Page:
Pro Talk Brian Kinwald

Aug 03, 2009 No Comments by

THIS MONTH WE TALK TO RACING LEGEND BRIAN KINWALD. Kinwald has been racing longer than he likes to admit. He has won countless national championships and multiple world titles, and he was one of the first drivers ever to get paid enough that he officially lived off RC racing. In this installment of Pro Talk, Kinwald talks about the good ol’ days of off-road racing, when he was first coming up.

RC Car Action:

What was racing like when you first started?

Brian Kinwald:

Off-road racing has changed a ton over the years. When I started, you bought a car and ran it. No one cleaned them or changed setup, or anything like that. There may have been a few smart guys who went the extra mile, but not many.

RCCA:

When did you decide racing was going to be your main gig?

BK:

I would say within about five years of when I started racing it got very serious for me. That’s around the time I won the ’93 Worlds for Team Associated, and shortly after, Trinity and Losi made me an offer to come work for them. As you can imagine, it got more serious; I now had responsibilities. And, once you win, it just fuels your fire to win more. I started racing in 1988, and it has been a major part of my life since then; it’s all I do.

RCCA:

Do you have any rivals?

BK:

As far as rivals, I really didn’t look at it that way. I know I had them, like, say Mark Pavidis, Jeremy Kortz and Masami Hirosaka, but I usually focused on not beating myself instead of beating someone else.

RCCA:

Racing was said to be much dirtier back in the day, and hacking was a major part of big events. What is your take on that?

BK:

As far as dirty racing, I’ll say it never happened to me; but there were times when I would see guys in the A-main go a lap down to take out the leader on an opposing team. It wasn’t uncommon for someone to land off a jump on the wrong side of the track. This was before I got really good. It wasn’t very organized back then. There were times I had to drive defensively to avoid being hit, but I think that’s normal when everyone is gunning for you.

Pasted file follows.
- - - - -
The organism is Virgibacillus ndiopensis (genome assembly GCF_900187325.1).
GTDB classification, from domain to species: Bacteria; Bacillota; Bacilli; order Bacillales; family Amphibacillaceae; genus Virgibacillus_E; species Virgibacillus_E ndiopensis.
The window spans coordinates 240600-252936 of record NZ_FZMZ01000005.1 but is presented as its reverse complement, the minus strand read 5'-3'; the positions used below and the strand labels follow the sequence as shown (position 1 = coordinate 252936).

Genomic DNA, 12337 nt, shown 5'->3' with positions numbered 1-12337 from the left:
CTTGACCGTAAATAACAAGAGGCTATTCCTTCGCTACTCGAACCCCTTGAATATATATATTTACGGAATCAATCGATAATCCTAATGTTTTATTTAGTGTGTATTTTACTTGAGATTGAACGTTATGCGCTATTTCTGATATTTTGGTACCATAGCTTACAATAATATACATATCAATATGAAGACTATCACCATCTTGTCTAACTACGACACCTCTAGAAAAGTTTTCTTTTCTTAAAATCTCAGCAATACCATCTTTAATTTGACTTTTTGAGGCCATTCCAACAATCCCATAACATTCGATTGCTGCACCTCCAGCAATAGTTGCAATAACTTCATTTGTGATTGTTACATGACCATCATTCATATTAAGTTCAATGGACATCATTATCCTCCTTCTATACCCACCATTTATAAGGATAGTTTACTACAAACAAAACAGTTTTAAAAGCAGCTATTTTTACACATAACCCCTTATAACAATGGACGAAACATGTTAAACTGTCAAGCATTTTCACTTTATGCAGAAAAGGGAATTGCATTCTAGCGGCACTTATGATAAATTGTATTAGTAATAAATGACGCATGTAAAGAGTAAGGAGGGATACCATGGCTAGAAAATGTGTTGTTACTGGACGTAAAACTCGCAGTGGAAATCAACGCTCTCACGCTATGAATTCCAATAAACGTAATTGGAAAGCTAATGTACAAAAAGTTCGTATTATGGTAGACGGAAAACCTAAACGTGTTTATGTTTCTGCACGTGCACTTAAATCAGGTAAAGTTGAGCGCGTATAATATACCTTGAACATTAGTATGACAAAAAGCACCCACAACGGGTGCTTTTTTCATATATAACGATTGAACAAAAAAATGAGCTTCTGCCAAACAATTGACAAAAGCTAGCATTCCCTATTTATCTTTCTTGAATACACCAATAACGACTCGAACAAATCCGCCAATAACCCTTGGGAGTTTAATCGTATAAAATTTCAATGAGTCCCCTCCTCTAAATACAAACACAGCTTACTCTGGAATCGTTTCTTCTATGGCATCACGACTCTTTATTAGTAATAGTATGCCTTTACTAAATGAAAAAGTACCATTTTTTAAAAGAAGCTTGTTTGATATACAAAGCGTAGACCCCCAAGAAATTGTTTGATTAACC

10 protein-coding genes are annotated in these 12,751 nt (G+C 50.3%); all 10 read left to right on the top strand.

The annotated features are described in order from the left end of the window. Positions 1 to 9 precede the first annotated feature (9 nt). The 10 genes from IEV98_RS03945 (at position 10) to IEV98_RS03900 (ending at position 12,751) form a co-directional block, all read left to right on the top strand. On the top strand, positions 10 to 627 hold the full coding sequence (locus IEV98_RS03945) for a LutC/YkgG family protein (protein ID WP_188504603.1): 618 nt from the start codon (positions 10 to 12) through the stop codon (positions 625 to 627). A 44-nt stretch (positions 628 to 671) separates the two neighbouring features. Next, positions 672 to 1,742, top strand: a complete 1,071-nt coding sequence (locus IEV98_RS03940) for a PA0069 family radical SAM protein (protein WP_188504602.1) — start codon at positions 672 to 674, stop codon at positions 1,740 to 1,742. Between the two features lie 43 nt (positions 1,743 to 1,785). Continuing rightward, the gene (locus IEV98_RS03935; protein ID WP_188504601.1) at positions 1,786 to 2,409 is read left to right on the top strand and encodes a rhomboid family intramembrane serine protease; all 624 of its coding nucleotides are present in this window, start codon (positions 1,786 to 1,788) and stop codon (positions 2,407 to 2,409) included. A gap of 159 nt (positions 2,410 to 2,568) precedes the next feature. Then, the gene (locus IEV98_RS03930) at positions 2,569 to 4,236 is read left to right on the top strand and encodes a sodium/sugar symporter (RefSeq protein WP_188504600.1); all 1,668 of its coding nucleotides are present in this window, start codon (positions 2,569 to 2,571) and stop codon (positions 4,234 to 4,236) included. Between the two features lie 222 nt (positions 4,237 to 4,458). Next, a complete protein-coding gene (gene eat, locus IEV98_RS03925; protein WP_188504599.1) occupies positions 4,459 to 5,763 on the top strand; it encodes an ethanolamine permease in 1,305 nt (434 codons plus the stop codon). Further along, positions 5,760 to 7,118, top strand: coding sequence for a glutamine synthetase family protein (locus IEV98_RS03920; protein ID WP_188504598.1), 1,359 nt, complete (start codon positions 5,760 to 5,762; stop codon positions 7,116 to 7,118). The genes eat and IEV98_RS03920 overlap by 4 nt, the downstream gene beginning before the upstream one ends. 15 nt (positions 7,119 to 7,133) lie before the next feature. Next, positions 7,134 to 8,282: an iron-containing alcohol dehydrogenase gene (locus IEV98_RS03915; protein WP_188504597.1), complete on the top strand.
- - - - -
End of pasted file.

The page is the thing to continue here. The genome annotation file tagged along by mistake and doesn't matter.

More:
RCCA:

Can you talk a little bit about the Associated versus Losi rivalry?

BK:

When the Losi and Associated rivalry started, it wasn’t that they hated each other; each team just really wanted to win. It was a classic Ford versus Chevy battle, and it’s still that way today. Back then, crazy stuff would happen. There were no driving penalties given out for rough driving. The announcers wouldn’t call out traffic for the leaders, and many times you didn’t expect the lappers to yield. Accidents weren’t always accidents. I never personally heard of any team orders or was asked to do anything, but things did happen. There were a lot more fights back then. The rough driving and hacking by the other team made racing very exciting. The 50 percent of drivers or B-teamers caused most of the stuff that went on. They thought the top guys hated each other and would often try to show their loyalty to the team. I don’t remember taking anybody out, but I sure remember when it happened to me. Back then, racing was nowhere nearly as clean as it is today. I had my fair share of hitting people and getting hit. Rough driving ruined many races, but, hey, that’s how it was. I guess the whole point is that racing has really evolved. Today it’s more organized, the racing is cleaner, and it’s a more professional arena. I am really impressed with the way our sport has progressed.

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